The revival is perfectly okay and quite enjoyable, though it isn’t up to the Kathleen Marshall production from 1999. Will Chase has the right mix of cockiness and soulfulness for Fred/Petruchio, and he’s a robust singer, as those who watched him on the TV series Nashville know. He isn’t as accomplished a satirist as either of his Broadway predecessors, Alfred Drake and Brian Stokes Mitchell, and he doesn’t have the warmth of Howard Keel, who starred in the 1953 movie, but he’s still got plenty to offer. My only quibble with him is that, on a couple of his solos, he indulges in a kind of vocal embroidery that distracts you from the lyric and the character; for a bar or two you feel like you’re listening to the song stylings of recording artist Will Chase. Kelli O’Hara sings magnificently, as one anticipates, especially on the bittersweet ballad “So in Love,” and her complex vulnerability brings new layers to Lilli. But her Katharine is a hard-boiled dame, and that persona doesn’t suit her at all; she doesn’t seem comfortable with it and her performance flattens out. Much as I adore O’Hara, not every soprano role in musical theatre is an ideal match for her; she wasn’t quite right for Babe in The Pajama Game or Ella in Bells Are Ringing or the gamine heroine in Nice Work If You Can Get It, though there were ample compensations in each of these performances. This is the first time, however, that the wrongness of the casting – or at least, of the way she’s chosen or been directed to play the role – has made me wince.

Stephanie Styles came across as grating in her first few scenes as Lois Lane/Bianca, but she won me over by the second act, and “Always True to You in My Fashion,” adroitly choreographed by the gifted Warren Carlyle, is the highlight it ought to be. John Pankow and Lance Coadie Williams are pleasant enough as the gangsters, but I’ve seen “Brush Up Your Shakespeare” performed with more panache. I found Terence Archie borderline unbearable as Lilli’s straight-laced Pentagon fiancĂ© Harrison Howell, but it’s a dreadful role, and the way it’s been built up in recent productions, with “From This Moment On” added incongruously as a solo for him, is always a big mistake. (The song was cut from Porter’s 1950 show Out of This World and has been associated with Kiss Me, Kate since it was interpolated, triumphantly, into the film three years later – but as a dance number, a pas de six that included Ann Miller, Tommy Rall, Bobby Van and a very young Bob Fosse.)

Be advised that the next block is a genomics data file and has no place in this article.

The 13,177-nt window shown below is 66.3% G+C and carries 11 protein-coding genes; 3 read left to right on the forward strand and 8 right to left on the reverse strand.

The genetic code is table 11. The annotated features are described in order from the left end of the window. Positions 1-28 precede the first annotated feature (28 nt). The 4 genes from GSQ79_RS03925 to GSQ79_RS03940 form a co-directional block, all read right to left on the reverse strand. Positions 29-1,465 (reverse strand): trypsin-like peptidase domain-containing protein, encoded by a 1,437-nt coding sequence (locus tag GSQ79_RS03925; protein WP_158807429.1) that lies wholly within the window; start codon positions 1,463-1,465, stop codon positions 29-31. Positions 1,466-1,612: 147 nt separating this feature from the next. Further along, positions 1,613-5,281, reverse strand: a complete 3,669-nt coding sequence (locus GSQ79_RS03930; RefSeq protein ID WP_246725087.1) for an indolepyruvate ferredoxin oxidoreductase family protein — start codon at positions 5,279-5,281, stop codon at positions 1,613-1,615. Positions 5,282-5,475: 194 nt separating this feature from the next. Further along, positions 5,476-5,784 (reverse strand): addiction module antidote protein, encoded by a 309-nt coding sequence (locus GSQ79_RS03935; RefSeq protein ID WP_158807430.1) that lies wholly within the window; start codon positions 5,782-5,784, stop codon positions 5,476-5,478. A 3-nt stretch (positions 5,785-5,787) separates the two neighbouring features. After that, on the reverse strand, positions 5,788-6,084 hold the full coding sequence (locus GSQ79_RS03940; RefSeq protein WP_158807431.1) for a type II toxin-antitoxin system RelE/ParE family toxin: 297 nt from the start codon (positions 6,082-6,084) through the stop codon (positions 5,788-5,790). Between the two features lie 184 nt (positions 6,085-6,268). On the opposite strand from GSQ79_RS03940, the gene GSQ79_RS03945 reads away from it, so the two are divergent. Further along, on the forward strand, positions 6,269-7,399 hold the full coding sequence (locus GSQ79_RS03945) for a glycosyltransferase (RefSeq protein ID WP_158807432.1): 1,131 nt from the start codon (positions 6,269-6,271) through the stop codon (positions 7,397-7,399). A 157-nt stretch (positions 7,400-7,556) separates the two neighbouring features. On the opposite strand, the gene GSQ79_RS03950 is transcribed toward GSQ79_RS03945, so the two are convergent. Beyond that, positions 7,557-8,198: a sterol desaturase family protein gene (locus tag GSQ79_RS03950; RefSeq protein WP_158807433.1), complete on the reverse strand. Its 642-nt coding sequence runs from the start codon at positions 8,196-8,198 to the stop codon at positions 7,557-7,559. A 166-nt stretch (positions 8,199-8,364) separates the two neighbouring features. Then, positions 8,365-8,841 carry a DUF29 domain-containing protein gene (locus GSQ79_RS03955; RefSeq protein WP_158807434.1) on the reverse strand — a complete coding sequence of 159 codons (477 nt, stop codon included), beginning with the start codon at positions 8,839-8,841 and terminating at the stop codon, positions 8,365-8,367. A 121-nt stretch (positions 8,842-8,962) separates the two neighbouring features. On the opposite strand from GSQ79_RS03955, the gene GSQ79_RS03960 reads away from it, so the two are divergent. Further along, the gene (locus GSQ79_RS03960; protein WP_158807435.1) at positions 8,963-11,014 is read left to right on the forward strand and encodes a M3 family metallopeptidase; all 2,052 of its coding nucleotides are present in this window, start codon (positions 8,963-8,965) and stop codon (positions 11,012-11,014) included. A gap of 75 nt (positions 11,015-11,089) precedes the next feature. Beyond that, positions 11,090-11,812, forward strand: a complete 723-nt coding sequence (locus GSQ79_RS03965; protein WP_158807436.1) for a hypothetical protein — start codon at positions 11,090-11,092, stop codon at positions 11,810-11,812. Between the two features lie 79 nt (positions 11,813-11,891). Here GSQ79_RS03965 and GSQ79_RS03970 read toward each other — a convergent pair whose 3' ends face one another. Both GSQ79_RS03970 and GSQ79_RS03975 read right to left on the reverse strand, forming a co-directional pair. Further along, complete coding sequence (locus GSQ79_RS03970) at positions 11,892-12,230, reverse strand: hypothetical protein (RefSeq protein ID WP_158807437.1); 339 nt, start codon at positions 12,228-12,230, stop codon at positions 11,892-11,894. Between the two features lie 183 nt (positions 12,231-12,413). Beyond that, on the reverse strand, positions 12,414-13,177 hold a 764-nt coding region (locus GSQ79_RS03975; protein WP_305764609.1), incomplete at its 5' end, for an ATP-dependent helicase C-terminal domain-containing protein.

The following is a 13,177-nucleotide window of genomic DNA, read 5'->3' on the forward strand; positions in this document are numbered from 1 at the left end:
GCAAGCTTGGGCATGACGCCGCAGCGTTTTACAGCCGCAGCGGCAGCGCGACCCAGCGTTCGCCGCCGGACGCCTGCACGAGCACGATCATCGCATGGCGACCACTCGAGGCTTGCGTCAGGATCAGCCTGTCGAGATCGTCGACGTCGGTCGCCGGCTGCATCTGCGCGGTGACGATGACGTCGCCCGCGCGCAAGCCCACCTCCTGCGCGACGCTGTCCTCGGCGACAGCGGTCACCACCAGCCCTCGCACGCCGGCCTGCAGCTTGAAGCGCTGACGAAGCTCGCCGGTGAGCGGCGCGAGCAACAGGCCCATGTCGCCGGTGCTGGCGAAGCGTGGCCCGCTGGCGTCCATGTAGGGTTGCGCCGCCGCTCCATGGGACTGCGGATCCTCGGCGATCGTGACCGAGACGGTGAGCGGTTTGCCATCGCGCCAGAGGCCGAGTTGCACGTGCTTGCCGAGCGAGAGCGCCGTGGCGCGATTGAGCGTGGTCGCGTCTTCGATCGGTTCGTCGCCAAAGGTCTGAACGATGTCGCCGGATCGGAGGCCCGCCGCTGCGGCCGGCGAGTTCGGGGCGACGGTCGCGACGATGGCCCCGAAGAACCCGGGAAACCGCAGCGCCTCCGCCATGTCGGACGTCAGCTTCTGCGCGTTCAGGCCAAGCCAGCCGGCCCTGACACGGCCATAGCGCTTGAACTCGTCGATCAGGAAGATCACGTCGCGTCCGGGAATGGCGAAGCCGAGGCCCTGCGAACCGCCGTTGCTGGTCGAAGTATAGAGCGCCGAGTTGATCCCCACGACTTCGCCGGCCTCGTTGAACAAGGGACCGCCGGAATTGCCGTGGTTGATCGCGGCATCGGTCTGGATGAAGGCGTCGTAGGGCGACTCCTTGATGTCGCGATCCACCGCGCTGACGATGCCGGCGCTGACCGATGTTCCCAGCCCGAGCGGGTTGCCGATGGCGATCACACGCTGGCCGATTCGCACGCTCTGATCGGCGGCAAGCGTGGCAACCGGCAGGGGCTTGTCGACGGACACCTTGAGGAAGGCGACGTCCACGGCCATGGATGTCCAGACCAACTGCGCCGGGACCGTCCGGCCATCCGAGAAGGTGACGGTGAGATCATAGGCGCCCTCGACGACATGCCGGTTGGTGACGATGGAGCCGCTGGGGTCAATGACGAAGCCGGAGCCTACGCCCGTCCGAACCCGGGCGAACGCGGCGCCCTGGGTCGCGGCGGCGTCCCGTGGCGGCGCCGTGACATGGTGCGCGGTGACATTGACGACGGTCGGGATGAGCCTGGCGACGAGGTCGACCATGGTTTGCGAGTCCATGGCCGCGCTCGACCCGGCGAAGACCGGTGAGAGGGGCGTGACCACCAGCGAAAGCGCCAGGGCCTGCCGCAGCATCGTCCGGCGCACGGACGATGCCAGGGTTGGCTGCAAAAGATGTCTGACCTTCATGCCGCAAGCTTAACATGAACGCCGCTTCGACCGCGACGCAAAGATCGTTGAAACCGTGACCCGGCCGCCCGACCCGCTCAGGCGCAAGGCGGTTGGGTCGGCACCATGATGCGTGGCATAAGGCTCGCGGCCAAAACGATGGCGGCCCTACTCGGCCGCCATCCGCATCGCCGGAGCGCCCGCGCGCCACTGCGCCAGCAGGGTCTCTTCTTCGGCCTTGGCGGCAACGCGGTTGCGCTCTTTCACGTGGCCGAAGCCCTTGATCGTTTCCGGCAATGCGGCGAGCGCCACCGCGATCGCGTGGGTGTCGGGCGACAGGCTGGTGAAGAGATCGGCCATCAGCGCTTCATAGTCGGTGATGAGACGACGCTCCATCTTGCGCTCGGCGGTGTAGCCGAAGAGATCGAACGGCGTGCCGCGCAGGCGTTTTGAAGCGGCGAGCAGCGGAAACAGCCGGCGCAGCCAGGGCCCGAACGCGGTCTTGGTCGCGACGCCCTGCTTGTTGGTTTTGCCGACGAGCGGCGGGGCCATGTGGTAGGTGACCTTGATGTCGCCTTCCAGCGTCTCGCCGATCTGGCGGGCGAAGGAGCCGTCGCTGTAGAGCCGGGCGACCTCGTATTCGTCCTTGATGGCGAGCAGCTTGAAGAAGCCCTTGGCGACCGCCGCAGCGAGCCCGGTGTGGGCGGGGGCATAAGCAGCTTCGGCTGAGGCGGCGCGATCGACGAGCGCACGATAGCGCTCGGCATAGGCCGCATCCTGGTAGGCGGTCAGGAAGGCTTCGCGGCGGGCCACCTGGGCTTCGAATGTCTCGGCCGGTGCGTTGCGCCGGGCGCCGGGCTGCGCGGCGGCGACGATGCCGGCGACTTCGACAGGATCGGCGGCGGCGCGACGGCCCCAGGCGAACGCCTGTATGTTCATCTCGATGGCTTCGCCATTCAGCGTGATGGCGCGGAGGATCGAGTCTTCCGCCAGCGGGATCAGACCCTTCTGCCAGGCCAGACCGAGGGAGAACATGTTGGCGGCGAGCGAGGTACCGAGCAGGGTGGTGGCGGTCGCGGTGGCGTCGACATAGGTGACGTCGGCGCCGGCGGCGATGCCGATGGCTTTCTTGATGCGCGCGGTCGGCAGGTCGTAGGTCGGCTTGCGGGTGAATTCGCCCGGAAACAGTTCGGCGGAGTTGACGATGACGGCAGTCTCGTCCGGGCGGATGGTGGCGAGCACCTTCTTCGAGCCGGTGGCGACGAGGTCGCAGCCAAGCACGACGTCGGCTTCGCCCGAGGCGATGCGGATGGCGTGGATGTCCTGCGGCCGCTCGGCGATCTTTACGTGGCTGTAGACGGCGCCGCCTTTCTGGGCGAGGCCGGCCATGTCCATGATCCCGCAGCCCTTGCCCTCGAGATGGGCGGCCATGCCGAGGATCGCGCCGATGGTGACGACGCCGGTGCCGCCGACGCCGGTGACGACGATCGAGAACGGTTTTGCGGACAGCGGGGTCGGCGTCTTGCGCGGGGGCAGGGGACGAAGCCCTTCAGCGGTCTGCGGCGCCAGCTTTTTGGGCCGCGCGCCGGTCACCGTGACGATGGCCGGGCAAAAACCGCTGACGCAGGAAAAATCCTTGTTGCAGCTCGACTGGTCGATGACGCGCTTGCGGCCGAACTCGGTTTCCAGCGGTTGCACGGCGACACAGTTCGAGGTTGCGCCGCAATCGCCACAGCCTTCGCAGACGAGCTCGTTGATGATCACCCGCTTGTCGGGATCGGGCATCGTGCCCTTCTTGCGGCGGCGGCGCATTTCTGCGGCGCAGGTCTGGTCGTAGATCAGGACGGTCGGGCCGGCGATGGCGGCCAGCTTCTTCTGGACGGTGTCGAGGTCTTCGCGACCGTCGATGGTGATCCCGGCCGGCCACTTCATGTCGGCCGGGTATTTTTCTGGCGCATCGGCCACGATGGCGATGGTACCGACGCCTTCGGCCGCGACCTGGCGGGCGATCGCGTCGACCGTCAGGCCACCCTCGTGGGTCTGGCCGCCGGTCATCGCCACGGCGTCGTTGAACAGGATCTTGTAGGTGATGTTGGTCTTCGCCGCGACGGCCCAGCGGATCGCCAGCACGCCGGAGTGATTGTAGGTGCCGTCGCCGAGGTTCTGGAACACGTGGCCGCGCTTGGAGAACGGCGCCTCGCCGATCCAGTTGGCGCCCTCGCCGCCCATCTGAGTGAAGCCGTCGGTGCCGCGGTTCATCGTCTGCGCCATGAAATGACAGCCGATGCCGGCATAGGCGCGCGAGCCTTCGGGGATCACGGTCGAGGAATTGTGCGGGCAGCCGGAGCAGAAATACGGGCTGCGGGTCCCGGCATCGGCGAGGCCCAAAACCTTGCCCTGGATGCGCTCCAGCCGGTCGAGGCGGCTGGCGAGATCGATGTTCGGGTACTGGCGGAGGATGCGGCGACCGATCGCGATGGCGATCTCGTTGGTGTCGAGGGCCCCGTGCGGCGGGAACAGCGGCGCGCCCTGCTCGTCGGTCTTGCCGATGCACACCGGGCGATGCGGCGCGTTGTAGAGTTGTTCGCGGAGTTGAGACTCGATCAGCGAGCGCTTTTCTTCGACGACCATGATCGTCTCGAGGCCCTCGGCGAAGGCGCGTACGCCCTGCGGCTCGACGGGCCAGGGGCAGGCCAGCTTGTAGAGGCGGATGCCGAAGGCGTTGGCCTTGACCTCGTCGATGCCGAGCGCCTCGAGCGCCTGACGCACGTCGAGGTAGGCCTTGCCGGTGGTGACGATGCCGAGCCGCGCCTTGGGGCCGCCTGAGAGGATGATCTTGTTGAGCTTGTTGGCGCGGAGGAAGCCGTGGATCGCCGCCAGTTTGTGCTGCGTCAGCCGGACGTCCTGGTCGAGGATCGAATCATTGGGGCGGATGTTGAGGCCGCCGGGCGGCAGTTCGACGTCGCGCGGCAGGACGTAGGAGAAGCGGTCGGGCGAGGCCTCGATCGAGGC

The real gems in this revival, for my money, are Corbin Bleu as Lois’s gambling hoofer beau Bill Calhoun (who plays Lucentio in the musical within the musical) and James T. Lane as Paul, Fred’s dresser, who leads the “Too Darn Hot” number in the stage-door alley at the top of the second act. Bleu is a fine dancer with charm to burn but he doesn’t overuse it; he’s also the most generous performer on the stage, at least alongside O’Hara. (Even his curtain call manages to gather in his fellow actors.) Lane is a spectacular dancer, and Carlyle has constructed “Too Darn Hot,” a dazzler of a number, to showcase him. Good choice.